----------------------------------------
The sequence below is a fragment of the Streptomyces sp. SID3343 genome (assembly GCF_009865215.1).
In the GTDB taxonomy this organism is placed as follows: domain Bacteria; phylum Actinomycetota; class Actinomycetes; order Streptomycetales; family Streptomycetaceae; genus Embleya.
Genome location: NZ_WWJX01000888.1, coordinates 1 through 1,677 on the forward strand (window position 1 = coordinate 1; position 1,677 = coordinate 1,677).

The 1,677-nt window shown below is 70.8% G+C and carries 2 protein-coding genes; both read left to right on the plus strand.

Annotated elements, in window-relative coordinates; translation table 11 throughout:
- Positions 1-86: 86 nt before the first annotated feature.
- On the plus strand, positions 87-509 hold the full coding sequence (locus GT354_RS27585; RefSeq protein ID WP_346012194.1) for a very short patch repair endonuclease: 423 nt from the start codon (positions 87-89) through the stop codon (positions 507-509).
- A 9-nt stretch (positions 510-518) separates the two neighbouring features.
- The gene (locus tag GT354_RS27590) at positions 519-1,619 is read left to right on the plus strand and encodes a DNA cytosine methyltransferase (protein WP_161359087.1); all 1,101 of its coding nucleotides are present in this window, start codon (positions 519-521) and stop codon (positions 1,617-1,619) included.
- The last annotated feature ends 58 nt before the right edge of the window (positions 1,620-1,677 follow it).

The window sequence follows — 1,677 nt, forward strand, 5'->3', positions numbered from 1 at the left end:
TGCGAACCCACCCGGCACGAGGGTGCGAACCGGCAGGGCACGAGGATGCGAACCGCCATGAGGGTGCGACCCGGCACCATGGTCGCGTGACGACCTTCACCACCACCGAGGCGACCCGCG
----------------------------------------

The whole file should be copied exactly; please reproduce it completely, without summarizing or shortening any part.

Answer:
The sequence below is a fragment of the Streptomyces sp. SID3343 genome (assembly GCF_009865215.1).
In the GTDB taxonomy this organism is placed as follows: domain Bacteria; phylum Actinomycetota; class Actinomycetes; order Streptomycetales; family Streptomycetaceae; genus Embleya.
Genome location: NZ_WWJX01000888.1, coordinates 1 through 1,677 on the forward strand (window position 1 = coordinate 1; position 1,677 = coordinate 1,677).

The 1,677-nt window shown below is 70.8% G+C and carries 2 protein-coding genes; both read left to right on the plus strand.

Annotated elements, in window-relative coordinates; translation table 11 throughout:
- Positions 1-86: 86 nt before the first annotated feature.
- On the plus strand, positions 87-509 hold the full coding sequence (locus GT354_RS27585; RefSeq protein ID WP_346012194.1) for a very short patch repair endonuclease: 423 nt from the start codon (positions 87-89) through the stop codon (positions 507-509).
- A 9-nt stretch (positions 510-518) separates the two neighbouring features.
- The gene (locus tag GT354_RS27590) at positions 519-1,619 is read left to right on the plus strand and encodes a DNA cytosine methyltransferase (protein WP_161359087.1); all 1,101 of its coding nucleotides are present in this window, start codon (positions 519-521) and stop codon (positions 1,617-1,619) included.
- The last annotated feature ends 58 nt before the right edge of the window (positions 1,620-1,677 follow it).

The window sequence follows — 1,677 nt, forward strand, 5'->3', positions numbered from 1 at the left end:
TGCGAACCCACCCGGCACGAGGGTGCGAACCGGCAGGGCACGAGGATGCGAACCGCCATGAGGGTGCGACCCGGCACCATGGTCGCGTGACGACCTTCACCACCACCGAGGCGACCCGCG